Everett Smith served with the Headquarters Company, 187th Regiment, 11th A/B Division during WWII. This site is in tribute to my father, "Smitty." GPCox is a member of the 11th Airborne Association. Member # 4511 and extremely proud of that fact!

Posted on October 17, 2016, in SMITTY, Uncategorized, WWII and tagged , , , , , , , , , . Bookmark the permalink. 75 Comments.

  1. Swing and his 8000 thieves…I love it…and probably most accurate!

    Liked by 1 person

  2. Great post! Keep it up!

    Liked by 1 person

  3. Very good;
    I am curious about Elizabeth Crawford in the Farewell Salutes. Generally females have been nurses etc. This indicates Air Force, and not the Auxiliary one?

    Like

  4. Great text GP, love the video! 🙂

    Liked by 1 person

  5. Great video and what an amazing site. So many excellent historic videos. Thanks for sharing. It’s on my list to share with students now.

    Liked by 1 person

  6. Interesting reading gp, my unit in Vietnam seemed to have the knack of locating equipment in certain situations,I had to laugh a little when you mentioned Los Baños prison, it reminded me of my time in Chile, in English, Los Baños actually refers to the bathroom and more pointedly, the toilet. Wonder how that prison ended up with that name.
    Cheers.

    Liked by 1 person

  7. Sounds like your Dad was a sensible man, apart from getting involved with gliders. I’ve always thought it must be the worst way of being delivered into combat – sitting in a big, slow target with no control over it. He was definitely a better man than I am. 😉

    Liked by 1 person

  8. silviadeangelis40d

    Sempre speciali i tuoi articoli retrospettivi, d’eventi del passato
    Un saluto,silvia

    Like

  9. Good clip and thanks for all the good information in your blog

    Liked by 1 person

  10. Love the clip and the angel stories.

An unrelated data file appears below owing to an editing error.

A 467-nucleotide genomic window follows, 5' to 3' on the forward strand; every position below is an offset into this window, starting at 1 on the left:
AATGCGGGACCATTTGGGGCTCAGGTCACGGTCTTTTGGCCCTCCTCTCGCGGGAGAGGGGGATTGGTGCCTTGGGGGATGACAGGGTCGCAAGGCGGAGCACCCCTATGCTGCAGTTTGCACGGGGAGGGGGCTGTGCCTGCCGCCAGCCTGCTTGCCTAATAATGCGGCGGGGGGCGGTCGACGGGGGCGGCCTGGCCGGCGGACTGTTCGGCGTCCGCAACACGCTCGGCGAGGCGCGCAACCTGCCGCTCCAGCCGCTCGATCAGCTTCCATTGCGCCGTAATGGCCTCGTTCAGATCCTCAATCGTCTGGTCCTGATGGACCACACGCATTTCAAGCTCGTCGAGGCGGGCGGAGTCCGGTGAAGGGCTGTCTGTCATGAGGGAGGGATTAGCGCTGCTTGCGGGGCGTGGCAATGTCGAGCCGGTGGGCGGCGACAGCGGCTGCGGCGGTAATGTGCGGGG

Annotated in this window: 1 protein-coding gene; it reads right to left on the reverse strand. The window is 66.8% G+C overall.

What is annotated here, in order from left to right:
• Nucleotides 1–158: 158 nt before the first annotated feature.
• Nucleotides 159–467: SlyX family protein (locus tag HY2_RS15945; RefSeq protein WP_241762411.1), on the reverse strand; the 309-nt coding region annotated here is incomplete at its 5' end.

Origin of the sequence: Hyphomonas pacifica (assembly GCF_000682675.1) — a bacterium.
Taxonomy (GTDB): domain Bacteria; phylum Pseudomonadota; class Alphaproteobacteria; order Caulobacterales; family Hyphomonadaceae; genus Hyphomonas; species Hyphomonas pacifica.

Liked by 1 person

  11. Poignant stories and anecdotes, GP, and much appreciated. I liked the “Plan B” photo.

    Liked by 2 people

  12. Dear GP Cox
    we like the writing in the poster “never have a dull moment” like Beetley Pete.That’s GREAT. And we like the nickname “angels” for those brave men as well. But of course it’s ambiguous as angels are the dead ones as well. But anyway the Bookfayries Siri and Selma love the angels they are their friends they play with.
    Thanks for your post like always full of knowledge and interesting facts
    The Fab Four of Cley

    Liked by 2 people

    • Klausbernd,
      Thank you for your comment. I am always anxious to hear what my Four Fab Friends of Cley think about the posts. But – no pressure, eh?
      All the best,
      GP Cox

      Liked by 1 person

      • Dear GP Cox
        Dina and I we have a kind of division of labour meaning that Dina is visiting our followers like you and I answer the commentaries. But I visit rarely very very special friends like you as well.
        I like your blog very much because it’s so full of interesting information one doesn’t get that easily. And I am always astonished about the quality of information, better than in any history book I know. Besides this I like your style of presentation, never without a pinch of humour.
        For me you run one of the best blogs I know providing highly qualified information.
        Thank you very much
        Klausbernd

        Liked by 1 person

        • Klaubernd,